Photo - William H. Vanderbilt - wikipedia
Photo - William H. Vanderbilt’s mansion on 5th in New York City. It consisted of three homes: One for him and his wife, and one each for a daughter. Source: Daytonian in Manhattan: The Lost Vanderbilt Triple Palace, 5th Ave and 51st Street (

Mid-Hudson Works

Mid-Hudson Works

Mid-Hudson Works was able to donate the scooters we had to the local Vet2Vet program. We felt a sense of community give-back yesterday when Vet2Vet picked up the scooters. These scooters will be given to two local Dutchess County Veterans in dire need.

Special thanks to Roosevelt-Vanderbuilt Historic Sites for their scooter donation to us, which allowed us to find it a good home. 🥰

The following story is an excerpt from A Treasury of Railroad Folklore:  The Stories, Tall Tales, Traditions, Ballads an...

The following story is an excerpt from A Treasury of Railroad Folklore: The Stories, Tall Tales, Traditions, Ballads and Songs of the American Railroad Man edited by B. A. Botkin and Alvin F. Harlow (Bonanza Books, New York, 1953):

The Commodore and the Conductor

In 1853, while Commodore Vanderbilt was only a steamboat boss, he was riding from Albany to New York on the Hudson River Railroad, when he became tired of sitting and concluded to go into the baggage-car and enjoy a cigar. In those days, they had no smoking-cars, and whenever a passenger felt like turning a little of the weed into ashes, he had to do it on the platform, as the regulations of most the roads forbade smoking in the baggage-car. As a rule, there was more chewing than smoking in those days.

But the commodore concluded that the baggage-car was good enough for him, and thither he went. Seating himself on a trunk, he began pulling away at a cigar with great delight and finally became lost in thought.

Allen Conrey was the conductor of the only express train that ran the road. Thousands of travelers, at the mention of his name, will remember “Al,” as he was always called. Well, after collecting his tickets on leaving Poughkeepsie, “Al” went into the baggage-car to count them and arrange his other business relating to the trip.

Noticing an old fellow seated there, smoking, with his white hat pulled down over his eyes, he turned to the baggage-master and asked who he was.

“Blessed if I know,” said the trunk-burster. “He is either somebody in authority or somebody with a good deal of cheek; for I told him that it was against the rules to smoke here, and all the reply he made was, ‘All right, young man’; and there he is. Suppose you tackle him,” he added.
“Al” looked at hm for a moment, and then turned away to finish counting his money and tickets, after which he approached and tapped the stranger on the shoulder.
“It is against the rules to smoke here, sir.”
“So that young man tole me. Nothing like enforcing the rules, conductor,” said he, emitting a mouthful of smoke.
“That’s just what I intend to do in your case,” said “Al” firmly. “So you must budge. Come.”
“Oh that’s the word, is it? Suppose I don’t budge?”
“Then I shall assist you, that’s all.”
“You look as though you would make a good assistant. I rather like you, young man.”
“All right, but I shall think more of you if you save me the trouble of ejecting you.”
“I’ll do all I can for you. Do you know who I am?”
“Haven’t the remotest idea, sir; but I know what the rules of this road are.”
“Well, sir, read that,” he said, handing him his card.
“C. Vanderbilt,” said “Al,” looking from the card to the renowned steamboat man. “So you are Commodore Vanderbilt, are you?
“I am,” replied the old smoker.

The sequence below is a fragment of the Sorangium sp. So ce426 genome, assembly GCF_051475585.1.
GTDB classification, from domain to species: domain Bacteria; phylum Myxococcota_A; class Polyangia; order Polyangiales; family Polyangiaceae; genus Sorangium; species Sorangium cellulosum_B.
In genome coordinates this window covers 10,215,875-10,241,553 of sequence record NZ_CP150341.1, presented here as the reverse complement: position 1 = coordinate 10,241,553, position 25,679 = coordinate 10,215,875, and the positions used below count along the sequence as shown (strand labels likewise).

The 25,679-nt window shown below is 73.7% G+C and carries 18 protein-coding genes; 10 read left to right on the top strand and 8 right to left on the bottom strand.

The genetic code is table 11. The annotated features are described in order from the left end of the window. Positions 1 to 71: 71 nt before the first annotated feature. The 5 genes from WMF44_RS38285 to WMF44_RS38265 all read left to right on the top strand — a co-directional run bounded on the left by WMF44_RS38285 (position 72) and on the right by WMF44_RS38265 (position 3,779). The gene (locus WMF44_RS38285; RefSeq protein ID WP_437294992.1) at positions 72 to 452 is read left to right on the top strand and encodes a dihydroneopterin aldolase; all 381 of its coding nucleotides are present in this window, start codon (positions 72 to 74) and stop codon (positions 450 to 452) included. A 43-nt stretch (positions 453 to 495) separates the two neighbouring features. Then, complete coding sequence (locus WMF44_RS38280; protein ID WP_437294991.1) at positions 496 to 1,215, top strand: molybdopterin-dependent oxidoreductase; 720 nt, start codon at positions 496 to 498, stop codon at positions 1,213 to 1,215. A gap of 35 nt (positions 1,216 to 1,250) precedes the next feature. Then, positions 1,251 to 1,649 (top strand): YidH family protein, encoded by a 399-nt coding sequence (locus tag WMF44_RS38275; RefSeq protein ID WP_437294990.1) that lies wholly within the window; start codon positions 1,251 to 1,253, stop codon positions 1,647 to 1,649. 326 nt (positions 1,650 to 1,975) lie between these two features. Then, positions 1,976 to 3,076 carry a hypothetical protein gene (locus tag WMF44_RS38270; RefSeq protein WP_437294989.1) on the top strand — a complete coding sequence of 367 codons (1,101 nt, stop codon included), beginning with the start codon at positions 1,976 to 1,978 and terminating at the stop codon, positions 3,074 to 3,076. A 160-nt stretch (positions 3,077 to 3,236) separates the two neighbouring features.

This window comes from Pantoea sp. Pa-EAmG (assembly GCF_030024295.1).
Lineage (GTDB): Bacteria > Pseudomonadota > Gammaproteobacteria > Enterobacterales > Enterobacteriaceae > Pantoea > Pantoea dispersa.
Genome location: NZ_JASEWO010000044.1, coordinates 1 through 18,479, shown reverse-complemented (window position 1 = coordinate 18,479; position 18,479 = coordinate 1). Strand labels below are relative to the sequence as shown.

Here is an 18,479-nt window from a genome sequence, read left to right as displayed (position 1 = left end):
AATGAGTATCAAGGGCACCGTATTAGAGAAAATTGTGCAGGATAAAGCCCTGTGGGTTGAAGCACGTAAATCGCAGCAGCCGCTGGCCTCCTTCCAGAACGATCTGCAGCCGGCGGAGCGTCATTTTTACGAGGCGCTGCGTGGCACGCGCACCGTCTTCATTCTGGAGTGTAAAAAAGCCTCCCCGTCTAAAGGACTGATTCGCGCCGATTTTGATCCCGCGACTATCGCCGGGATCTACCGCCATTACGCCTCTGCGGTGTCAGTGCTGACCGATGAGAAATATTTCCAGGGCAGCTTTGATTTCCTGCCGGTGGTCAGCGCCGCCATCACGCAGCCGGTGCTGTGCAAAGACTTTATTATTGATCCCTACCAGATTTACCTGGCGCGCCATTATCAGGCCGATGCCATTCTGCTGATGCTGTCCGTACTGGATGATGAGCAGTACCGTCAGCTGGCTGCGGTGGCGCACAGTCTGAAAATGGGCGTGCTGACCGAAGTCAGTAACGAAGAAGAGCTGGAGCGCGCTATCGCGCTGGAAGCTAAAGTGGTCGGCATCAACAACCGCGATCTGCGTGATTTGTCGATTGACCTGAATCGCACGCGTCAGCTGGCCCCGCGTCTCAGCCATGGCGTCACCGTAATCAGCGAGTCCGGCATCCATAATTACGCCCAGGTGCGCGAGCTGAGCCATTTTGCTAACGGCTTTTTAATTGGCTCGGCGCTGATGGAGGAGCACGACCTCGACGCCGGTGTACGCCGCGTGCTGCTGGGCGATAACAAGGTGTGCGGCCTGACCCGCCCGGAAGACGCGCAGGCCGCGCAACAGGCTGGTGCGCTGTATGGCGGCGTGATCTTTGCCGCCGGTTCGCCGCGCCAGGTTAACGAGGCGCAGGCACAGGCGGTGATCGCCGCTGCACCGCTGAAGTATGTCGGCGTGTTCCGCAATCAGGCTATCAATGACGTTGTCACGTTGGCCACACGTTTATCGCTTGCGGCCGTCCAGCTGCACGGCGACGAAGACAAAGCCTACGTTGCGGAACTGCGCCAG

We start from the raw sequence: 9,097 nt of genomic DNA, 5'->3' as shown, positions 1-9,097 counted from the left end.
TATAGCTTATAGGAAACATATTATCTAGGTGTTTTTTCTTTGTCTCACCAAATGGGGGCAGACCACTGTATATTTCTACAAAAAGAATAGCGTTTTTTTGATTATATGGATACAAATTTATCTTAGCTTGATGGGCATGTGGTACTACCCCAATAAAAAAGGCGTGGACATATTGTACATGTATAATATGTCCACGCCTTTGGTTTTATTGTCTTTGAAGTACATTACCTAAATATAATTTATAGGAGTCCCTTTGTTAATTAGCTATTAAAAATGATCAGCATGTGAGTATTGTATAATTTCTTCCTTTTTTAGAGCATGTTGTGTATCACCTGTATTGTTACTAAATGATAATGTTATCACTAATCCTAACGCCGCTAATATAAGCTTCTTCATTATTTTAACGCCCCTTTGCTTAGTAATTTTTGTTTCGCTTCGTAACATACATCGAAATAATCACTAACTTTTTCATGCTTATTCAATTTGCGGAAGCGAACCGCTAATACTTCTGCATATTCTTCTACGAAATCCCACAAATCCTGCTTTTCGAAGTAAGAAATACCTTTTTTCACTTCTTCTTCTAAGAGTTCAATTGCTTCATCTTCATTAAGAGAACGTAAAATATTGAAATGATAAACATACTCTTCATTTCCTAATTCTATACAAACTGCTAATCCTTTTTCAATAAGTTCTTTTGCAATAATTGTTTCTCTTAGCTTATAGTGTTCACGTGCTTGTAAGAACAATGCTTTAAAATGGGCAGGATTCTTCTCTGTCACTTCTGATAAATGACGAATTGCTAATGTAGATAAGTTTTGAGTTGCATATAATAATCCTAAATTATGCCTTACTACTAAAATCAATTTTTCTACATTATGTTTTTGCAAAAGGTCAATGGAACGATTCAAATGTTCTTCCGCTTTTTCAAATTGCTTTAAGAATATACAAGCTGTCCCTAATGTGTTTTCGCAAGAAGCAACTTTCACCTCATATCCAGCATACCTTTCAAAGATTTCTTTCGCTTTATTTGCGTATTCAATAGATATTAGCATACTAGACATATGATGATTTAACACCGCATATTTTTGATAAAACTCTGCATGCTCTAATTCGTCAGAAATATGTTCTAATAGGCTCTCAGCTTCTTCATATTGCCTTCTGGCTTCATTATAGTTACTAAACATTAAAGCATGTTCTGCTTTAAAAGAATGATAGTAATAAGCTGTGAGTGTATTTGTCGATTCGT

“Well, you must stop smoking nevertheless. I will not allow you to break a rule of this road any more than I would allow any other man to do it—not even if you owned it.”
“That’s good; I like your style,” said Vanderbilt, throwing his cigar from the open door. “Do you know I have a great mind to buy this road just for sake of getting you? I will, by thunder!”
“All right; but I wouldn’t allow you to smoke even then unless you abolish the rule.”
“Correct! young man. Come and see me at No.9 Battery Place. Here is a cigar for you.”

This ended the interview, and not long afterward the steamboater had control of the great river road, and “Al” Conrey was long held in his place of trust as conductor the famous express train between Albany and New York.

Photo of Commodore -

Come 1871, Commodore Vanderbilt was THE name in railroads.  He owned New York Central and Hudson River Railroad between ...

Come 1871, Commodore Vanderbilt was THE name in railroads. He owned New York Central and Hudson River Railroad between New York City and Buffalo, with a brand-new train station named Grand Central Depot in the middle of Manhattan. He was not done. He started making moves on the Lake Shore and Michigan Southern, a connection with the NYC&HR at Buffalo to Chicago along the coast of Lake Erie. And the Michigan Central and Great Western Railway (of Canada) for a Buffalo-Chicago connection via Canada. The Commodore still tussled with Jim Fisk and Jay Gould over shipping rates between New York and west on their respective railroads. In 1870, Vanderbilt took a controlling stake in the Western Union telegraph company. In 1872, the Commodore’s NYC&HR created a four track mainline between Albany and Buffalo. In 1873, he endowed what became Vanderbilt University in Nashville, Tennessee. He withstood the panic of 1873, and from it emerged the foundation of what became the modern New York Central system; a railroad stretching from the eastern seaboard to the Mississippi River. He also created a dynasty that synonymous with wealth for nearly 100 years; to this day the name “Vanderbilt” implies millions. The Commodore passed away January 4, 1877 at the age of 82 and was buried in the family mausoleum on Staten Island. His worth at the time of his death, adjusted for inflation, was $185 billion. Today, though the New York Central may be gone and Vanderbilts no longer stroll 5th avenue, the Commodore’s imprint is still there. The Staten Island Ferry still plies its way between State Island and Manhattan. The Commodores still play sports at Vanderbilt University, and a statue of Cornelius still stands at the modern Grand Central Terminal, a lasting monument to America’s first tycoon.

A later map. The four-track mainline was the Commodore’s idea. More tracks meant more trains meaning more freight meaning more profit - ebay
Vanderbilt University Seal - wikipedia